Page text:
But if you want to grow, you’re not going to be able to do that without learning new things, taking on new challenges and pushing yourself out of your comfort zone.

As soon as you qualify, it’s like learning to drive. You get your license, you have no idea how to drive, you hit every curb, you can’t park. It’s the same with us. You have to qualify, but then you have to start actually learning about real life. You don’t get the same perfect models you’d get at university. That’s how I always describe it because it’s just so true.

That’s what made me want to create the platform that I have.

Worldwide community

When I go on hands-on courses, I always feel a bit nervous because I think I won’t be at the level I should be at before I start the course. I worry that I’ll walk in and everyone will be at a much higher level.

I also find it hard to organise hands-on training. How will I get there? Will I have to pay for accommodation too? Am I going alone? I wanted to make something for every technician so that they can join in no matter what their situation.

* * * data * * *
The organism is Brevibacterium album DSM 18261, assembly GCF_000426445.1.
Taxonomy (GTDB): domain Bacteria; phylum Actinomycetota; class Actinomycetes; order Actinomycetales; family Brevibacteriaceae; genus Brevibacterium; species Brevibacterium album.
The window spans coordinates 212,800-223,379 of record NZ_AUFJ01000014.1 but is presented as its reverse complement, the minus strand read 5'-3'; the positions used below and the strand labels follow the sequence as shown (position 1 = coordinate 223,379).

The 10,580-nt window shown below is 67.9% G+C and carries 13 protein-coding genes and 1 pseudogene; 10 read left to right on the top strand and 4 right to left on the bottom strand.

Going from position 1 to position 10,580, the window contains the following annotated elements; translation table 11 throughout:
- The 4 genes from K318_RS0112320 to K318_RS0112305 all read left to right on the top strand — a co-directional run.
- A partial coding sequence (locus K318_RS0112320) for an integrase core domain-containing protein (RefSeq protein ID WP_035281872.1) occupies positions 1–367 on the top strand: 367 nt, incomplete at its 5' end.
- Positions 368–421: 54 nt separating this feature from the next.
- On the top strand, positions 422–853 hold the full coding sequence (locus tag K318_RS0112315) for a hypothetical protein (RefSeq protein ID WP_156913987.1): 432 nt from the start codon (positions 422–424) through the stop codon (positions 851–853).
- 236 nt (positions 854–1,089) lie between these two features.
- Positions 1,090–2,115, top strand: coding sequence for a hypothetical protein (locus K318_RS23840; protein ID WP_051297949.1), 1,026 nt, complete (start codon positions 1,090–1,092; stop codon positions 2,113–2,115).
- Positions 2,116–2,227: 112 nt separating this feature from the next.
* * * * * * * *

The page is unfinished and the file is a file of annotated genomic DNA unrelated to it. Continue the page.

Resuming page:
I have online CPD courses, regular webinars, 1-1 coaching for prosthetic technicians and I also advertise job opportunities worldwide. Even though I have many other responsibilities to juggle and I lost my passion this year, it has still been so successful and I cannot wait to see what 2023 has in store.

I wanted to build that worldwide community of dental technicians where we all learn and grow together, so I hope many more join my ever-growing passion project in the future.

I never want my platform to just tick boxes. It’s there to teach and inspire, to help you develop and progress.

Read Beth’s journey to becoming a dental technician and how she found her feet.